A Brief History of Valley Township

Townships were created and defined by the passage of the Land Ordinance of 1785, which laid out a grid work of townships, six miles long by six miles wide, across the frontier that surrounded the Great Lakes, along with the Northwest Ordinance of 1787 which defined the future organization of lands to the north and west of the original 13 states.

Valley Township is one of 1242 Townships in Michigan and is located in the southwest-central section of Allegan County in southwest Michigan. The township officials represent the level of government closest and most aware of resident’s wishes.

The duties that the Township is required to perform are assessment administration, elections administration, and tax collection. The Township also has broad powers to enact and enforce ordinances.

State laws authorize other functions of our township for our residents such as planning and zoning, fire protection, cemeteries, and the authority to enter into agreements with other governmental agencies or contract with the private sector to provide township services. The township also has some authority to control utility franchises and can provide special assessments for private road maintenance and street lights.

Surveyed in 1831, Valley Township was organized as Pine Plains Township in 1850. This included Clyde and Lee Townships, which would later be separated from Pine Plains in 1859. The area northwest of the river was taken from Heath and given to Pine Plains in 1871. This gave it its current borders. The first settlers arrived circa 1837. The road from Allegan to Saugatuck was surveyed circa 1834. This road intersects the township. A post office was installed at Mill Grove but it would later be shut down. On January 1, 1898, Pine Plains became Valley Township. The reasoning was that the name Pine Plains suggested sandy soil and would create little demand for the sale of farm land.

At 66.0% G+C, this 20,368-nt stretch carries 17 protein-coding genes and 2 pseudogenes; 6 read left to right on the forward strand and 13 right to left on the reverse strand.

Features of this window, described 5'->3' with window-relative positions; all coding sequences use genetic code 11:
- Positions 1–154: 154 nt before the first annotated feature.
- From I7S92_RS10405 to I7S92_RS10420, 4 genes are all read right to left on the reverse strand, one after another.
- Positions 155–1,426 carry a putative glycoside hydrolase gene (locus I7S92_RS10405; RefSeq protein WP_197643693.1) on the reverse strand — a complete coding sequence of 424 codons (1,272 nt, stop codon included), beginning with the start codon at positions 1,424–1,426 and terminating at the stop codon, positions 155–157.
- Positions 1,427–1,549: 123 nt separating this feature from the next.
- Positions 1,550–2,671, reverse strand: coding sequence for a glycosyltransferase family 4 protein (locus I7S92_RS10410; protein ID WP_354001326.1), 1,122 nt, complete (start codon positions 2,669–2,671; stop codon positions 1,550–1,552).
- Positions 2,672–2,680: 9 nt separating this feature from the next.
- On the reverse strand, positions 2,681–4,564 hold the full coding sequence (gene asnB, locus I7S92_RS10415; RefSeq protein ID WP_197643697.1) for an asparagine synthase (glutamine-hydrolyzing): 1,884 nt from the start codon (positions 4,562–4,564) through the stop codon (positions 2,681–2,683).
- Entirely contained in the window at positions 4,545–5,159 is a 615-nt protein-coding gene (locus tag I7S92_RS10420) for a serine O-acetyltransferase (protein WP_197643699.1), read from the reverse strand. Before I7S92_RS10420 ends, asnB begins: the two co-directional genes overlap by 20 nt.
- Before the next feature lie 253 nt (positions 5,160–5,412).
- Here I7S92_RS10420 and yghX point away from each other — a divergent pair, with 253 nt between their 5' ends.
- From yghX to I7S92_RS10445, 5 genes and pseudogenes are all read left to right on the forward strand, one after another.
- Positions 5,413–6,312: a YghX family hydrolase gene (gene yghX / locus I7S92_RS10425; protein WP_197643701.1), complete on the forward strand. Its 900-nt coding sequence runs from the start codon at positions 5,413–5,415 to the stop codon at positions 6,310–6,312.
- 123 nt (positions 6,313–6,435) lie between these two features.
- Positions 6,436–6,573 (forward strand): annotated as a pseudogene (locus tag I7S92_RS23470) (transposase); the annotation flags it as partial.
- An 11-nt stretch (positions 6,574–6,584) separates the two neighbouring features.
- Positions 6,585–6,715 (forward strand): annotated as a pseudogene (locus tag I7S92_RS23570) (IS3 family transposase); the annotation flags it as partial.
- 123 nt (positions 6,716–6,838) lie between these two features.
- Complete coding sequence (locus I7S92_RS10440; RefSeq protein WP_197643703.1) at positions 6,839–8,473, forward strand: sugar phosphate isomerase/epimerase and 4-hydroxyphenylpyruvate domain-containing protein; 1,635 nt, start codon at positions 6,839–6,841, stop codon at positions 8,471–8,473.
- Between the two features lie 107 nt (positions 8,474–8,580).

Two hundred and fifty years ago the first residents of what is now Valley Township were the Ottawa and Pottawatomi Indians. During that same period of time, wolves and bears roamed the area. The first “white” man to settle in this area was a man by the name of Bushon. He opened a trading post on the shore of the Kalamazoo River where Lake Allegan is now. As a result of this trading post, settlers came to this area via boats, horses and later by train.

The Pere Marquette Railroad went through Valley Township and there was a train station in Millgrove. There was a second railroad (a narrow gauge) that ran from Allegan to Mill Pond at Swan Creek. It serviced the lumber industry that helped rebuild Chicago after the “Great Fire” of 1871. A high percentage of the lumber that was used to rebuild Chicago came from the Allegan area. The Allegan Dam backed up the Kalamazoo River and eventually formed the current 1,600 acre Lake Allegan. The dam was originally built to produce electricity for this area. Construction of the dam began in 1928, but it did not start to produce electricity until 1935. This dam is still in use today.

Lake Allegan has become a major recreational area and a very desirable lake to build and remodel homes on. It has helped Valley Township to grow at a controlled rate. On the West shoreline of Lake Allegan, there are still foundations of buildings that once made up a P.O.W. camp that housed German prisoners during World War II. This camp was in use until the end of the war. It is interesting to note that the prisoners thought the camp was located on Lake Michigan and that they could escape by swimming to Chicago.

From Appendix A, Valley Township Master Plan 2009

Valley Township Hall


Valley Township has a total area of 93.2km2 or 36mi2. 85.3km2 (23.5mi2) of it is land and 7.9km2 (3 mi2) is water. The total area is 8.45% water. As of the 2010 census, Valley Township had a population of 2,018 with 767 Households

The German POW camps of Michigan during WWII

The German POW camp in Allegan Michigan

Last Update: May 22, 2024 2:02 PM - ©Valley Township, Allegan County, Michigan, USA